Media statement by Minister, Mr. Sibusiso Ndebele, MP release on medical grounds
20 Jul 2012A very good morning to you all, and thank you for joining us at this media briefing.
All offenders and remand detainees have a right to adequate health care services, as enshrined in the Constitution of the Republic of South Africa.
In terms of the Correctional Services Act, the Department of Correctional Services (DCS) must provide primary health care services and refer patients to external health care facilities for secondary and tertiary levels of health care.
A number of offenders and remand detainees suffer from various terminal illnesses, with poor prognosis which are progressive and non-reversible. Patients with terminal illnesses are provided with palliative care, which provides pain relief and other measures designed to make the end stages of terminal illness as comfortable as possible.
DCS has limited capacity to provide palliative care to this category of offenders, and remand detainees, and would facilitate the provisioning of palliative care in collaboration with external service providers, whilst processing the release on medical grounds.
Based on previous legislation, policy and procedures regarding placement on medical grounds, there was lack of common understanding, and inconsistent implementation, of policy and procedures. Therefore, a need was identified to review legislation, and develop new policy and procedures, in order to provide a framework within which all releases on medical parole will be managed and, the implementation thereof, standardised.
The Correctional Services Act (Act No.111 of 1998) was reviewed, and the Correctional Matters Amendment Act (Act No.5 of 2011) was approved in May 2011. Section 79 (1) (a) of the latter Act makes provision that any sentenced offender may be considered for placement on medical parole if such offender is suffering from a terminal illness or condition, or if such offender is rendered physically incapacitated as a result of an injury, disease or illness so as to severely limit daily activity or inmates self-care.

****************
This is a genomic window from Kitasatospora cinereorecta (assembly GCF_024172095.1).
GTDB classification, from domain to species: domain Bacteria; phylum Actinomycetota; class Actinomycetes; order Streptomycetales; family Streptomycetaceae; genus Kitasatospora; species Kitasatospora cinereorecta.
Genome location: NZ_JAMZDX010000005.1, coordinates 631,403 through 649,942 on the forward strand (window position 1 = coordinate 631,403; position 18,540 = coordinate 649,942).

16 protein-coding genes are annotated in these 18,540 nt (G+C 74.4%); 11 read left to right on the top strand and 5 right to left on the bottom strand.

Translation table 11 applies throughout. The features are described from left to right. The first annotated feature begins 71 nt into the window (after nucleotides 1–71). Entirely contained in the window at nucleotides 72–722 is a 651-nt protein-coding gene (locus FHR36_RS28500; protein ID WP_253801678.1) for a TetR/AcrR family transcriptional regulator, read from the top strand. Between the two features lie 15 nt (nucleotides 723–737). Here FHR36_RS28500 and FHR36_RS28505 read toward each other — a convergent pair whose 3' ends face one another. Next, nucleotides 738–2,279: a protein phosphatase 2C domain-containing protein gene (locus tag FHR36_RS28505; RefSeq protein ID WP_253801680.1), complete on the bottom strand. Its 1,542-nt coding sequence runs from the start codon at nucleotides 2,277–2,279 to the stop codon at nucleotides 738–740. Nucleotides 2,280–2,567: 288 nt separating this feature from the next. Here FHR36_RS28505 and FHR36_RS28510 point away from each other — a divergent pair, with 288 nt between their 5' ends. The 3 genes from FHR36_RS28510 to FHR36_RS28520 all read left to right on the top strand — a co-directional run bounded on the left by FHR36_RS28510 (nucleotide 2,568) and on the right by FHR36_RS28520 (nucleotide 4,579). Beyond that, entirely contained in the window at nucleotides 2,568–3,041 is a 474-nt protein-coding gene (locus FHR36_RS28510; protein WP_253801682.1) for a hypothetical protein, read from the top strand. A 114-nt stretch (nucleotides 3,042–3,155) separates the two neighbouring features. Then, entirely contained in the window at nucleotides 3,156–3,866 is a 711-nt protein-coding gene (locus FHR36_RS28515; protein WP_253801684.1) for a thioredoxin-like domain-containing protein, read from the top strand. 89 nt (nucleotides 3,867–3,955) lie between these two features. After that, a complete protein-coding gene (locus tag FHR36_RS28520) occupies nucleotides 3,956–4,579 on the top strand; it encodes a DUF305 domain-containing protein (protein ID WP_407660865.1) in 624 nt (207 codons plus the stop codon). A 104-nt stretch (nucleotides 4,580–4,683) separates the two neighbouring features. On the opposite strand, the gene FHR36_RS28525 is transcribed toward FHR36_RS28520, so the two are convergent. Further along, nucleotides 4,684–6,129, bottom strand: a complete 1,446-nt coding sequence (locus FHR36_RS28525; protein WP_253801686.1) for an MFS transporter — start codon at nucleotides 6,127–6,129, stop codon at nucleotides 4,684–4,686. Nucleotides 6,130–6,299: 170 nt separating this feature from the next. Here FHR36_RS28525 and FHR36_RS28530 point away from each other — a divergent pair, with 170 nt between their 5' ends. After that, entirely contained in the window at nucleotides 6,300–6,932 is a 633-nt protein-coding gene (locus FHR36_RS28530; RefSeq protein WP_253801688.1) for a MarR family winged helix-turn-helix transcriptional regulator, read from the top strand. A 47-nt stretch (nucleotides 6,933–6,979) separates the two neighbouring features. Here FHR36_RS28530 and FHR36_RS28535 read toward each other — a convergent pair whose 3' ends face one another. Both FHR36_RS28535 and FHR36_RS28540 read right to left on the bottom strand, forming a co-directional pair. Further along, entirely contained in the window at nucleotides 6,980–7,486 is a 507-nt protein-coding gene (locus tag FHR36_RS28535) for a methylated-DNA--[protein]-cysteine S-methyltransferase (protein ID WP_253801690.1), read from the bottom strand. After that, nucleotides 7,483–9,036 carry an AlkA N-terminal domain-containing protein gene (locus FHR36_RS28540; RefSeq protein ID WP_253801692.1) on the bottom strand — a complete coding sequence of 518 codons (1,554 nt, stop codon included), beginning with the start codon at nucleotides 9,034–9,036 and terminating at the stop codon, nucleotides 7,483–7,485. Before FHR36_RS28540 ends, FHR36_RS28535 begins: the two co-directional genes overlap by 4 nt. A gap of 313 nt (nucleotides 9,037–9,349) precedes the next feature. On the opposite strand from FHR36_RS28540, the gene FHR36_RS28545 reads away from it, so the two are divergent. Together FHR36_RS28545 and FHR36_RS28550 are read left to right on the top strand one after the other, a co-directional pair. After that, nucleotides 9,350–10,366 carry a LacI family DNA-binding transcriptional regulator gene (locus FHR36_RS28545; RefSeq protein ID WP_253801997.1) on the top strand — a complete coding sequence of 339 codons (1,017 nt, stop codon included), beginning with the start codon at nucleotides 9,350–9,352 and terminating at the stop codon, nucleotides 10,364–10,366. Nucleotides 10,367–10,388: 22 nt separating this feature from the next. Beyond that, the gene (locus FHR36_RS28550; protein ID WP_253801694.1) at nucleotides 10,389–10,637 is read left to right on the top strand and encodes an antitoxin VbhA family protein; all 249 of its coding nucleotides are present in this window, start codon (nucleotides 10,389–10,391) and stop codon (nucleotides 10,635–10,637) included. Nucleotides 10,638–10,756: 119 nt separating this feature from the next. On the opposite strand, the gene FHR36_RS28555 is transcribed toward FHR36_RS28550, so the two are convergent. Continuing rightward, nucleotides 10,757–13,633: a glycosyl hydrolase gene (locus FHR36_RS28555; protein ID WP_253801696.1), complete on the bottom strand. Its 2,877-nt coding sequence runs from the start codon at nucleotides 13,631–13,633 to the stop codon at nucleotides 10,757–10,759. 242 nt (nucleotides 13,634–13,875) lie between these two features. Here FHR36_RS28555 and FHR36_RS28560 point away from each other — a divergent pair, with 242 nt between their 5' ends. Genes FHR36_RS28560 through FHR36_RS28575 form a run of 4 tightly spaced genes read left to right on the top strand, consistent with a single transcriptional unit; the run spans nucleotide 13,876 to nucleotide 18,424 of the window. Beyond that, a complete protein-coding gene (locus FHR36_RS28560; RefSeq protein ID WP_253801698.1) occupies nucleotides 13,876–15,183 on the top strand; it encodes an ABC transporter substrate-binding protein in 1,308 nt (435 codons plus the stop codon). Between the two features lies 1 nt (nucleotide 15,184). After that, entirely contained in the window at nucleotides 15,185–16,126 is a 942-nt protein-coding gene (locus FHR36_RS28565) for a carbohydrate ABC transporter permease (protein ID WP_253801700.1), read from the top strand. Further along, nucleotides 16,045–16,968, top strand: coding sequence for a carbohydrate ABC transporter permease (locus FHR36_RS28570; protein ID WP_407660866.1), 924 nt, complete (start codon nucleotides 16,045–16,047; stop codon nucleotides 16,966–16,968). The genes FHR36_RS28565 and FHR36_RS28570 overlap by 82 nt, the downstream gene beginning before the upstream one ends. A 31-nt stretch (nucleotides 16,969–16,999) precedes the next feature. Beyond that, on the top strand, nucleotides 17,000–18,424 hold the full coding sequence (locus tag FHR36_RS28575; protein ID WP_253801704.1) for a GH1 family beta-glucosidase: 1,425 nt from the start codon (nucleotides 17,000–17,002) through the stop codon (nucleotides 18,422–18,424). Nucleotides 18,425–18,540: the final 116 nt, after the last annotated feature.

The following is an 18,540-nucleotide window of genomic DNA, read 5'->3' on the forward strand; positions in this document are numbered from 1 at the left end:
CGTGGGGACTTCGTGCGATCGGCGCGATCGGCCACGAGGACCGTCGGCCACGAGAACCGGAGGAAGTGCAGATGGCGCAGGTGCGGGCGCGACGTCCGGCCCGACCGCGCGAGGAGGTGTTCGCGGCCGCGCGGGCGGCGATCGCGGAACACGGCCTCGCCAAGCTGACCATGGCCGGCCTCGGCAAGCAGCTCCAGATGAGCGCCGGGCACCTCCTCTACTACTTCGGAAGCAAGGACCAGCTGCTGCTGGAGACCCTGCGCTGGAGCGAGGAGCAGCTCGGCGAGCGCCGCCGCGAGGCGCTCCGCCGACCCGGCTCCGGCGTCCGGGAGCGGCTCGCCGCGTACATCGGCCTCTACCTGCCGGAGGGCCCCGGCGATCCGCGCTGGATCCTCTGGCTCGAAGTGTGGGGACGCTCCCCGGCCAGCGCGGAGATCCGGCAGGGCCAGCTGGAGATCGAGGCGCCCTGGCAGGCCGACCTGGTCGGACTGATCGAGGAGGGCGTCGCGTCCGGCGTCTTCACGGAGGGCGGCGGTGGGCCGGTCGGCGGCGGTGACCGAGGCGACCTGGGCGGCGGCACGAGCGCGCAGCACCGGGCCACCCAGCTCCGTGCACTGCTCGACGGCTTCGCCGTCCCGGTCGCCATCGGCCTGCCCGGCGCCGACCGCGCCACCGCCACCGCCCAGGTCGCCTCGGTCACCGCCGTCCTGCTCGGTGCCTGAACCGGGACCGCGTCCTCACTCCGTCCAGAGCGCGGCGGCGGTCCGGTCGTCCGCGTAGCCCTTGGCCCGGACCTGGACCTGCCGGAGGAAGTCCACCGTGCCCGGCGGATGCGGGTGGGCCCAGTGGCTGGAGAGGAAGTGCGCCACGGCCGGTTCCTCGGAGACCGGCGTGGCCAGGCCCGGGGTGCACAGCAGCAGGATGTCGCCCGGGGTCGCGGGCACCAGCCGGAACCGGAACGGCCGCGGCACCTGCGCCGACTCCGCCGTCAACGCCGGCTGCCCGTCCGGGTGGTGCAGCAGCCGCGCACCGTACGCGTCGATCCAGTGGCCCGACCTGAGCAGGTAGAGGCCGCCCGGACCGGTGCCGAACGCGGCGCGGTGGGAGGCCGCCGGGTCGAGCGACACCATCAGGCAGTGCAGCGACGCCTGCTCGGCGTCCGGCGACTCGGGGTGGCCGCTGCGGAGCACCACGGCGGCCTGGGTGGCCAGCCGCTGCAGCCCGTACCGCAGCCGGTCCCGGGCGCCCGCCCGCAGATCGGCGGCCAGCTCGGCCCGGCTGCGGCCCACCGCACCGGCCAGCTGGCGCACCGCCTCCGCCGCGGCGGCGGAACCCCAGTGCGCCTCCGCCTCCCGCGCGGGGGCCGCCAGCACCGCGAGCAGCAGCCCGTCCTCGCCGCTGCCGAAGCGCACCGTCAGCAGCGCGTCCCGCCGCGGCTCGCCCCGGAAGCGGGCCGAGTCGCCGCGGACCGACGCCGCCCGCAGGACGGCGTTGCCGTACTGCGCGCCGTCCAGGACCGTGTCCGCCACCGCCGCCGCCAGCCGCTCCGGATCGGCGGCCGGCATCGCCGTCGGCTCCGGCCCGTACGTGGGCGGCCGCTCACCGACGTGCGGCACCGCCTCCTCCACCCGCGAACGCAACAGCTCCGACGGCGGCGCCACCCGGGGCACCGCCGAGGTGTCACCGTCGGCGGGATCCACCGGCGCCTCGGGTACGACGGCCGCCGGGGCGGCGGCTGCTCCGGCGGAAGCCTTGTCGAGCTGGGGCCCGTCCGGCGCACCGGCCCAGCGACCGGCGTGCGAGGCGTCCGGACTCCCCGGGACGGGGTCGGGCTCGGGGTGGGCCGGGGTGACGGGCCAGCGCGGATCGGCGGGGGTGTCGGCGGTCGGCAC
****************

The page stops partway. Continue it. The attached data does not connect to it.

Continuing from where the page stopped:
The Act also makes provision for the Minister to establish a Medical Parole Advisory Board, which currently consists of 11 medical practitioners registered as such under the Health Professions Act (Act No.56 of 1974), in order to provide an independent medical report to the National Commissioner, Correctional Supervision and Parole Board or the Minister as the case may be.
Section 29(A) and (B) of the Amendment of the Correctional Services Regulations 2004 makes provision for the medical parole processes, and stipulates the medical conditions which the Board must consider before such recommendation could be made. The Act allows for any legal applicant to complete the prescribed medical application form for the terminally ill offender. The applicant could be the offender, nurse, own medical practitioner, spouse, legal guardian or legal representatives.
The application form must also be completed by the Medical Practitioner treating the offender, and be forwarded to the Medical Parole Advisory Board together with all specialist and medical investigation reports.
The Medical Parole Advisory Board will sit and review all submitted documents, and take a decision whether to recommend, or not recommend, release on medical grounds. In exceptional circumstances, the applicant may be visited, and examined, by a member of the Medical Parole Board.
In terms of the above, we have taken note that a fully constituted meeting of the Medical Parole Advisory Board was convened in Pretoria on 20 June 2012 where twelve applications were reviewed: The outcome of the meeting was as follows:
- Three offenders died whilst documentation was still being processed,
- Three offenders were not recommended for medical parole, and
- Six offenders were recommended for medical parole. Of these, two offenders were respectively released on the 9th and 12th of July 2012.
Mr. Jackie Selebi will be released today, and another offender is expected to be released next week.
These offenders, who have applied for medical parole, were recommended to be released on medical parole due to the fact that their conditions met the criteria as stipulated in the Act and the Regulations. These include that they all suffered from a medical condition which is terminal, chronic, progressive and has deteriorated permanently or reached an irreversible state.
Cell: 082 464 4696
Issued by: Department of Correctional Services
20 Jul 2012
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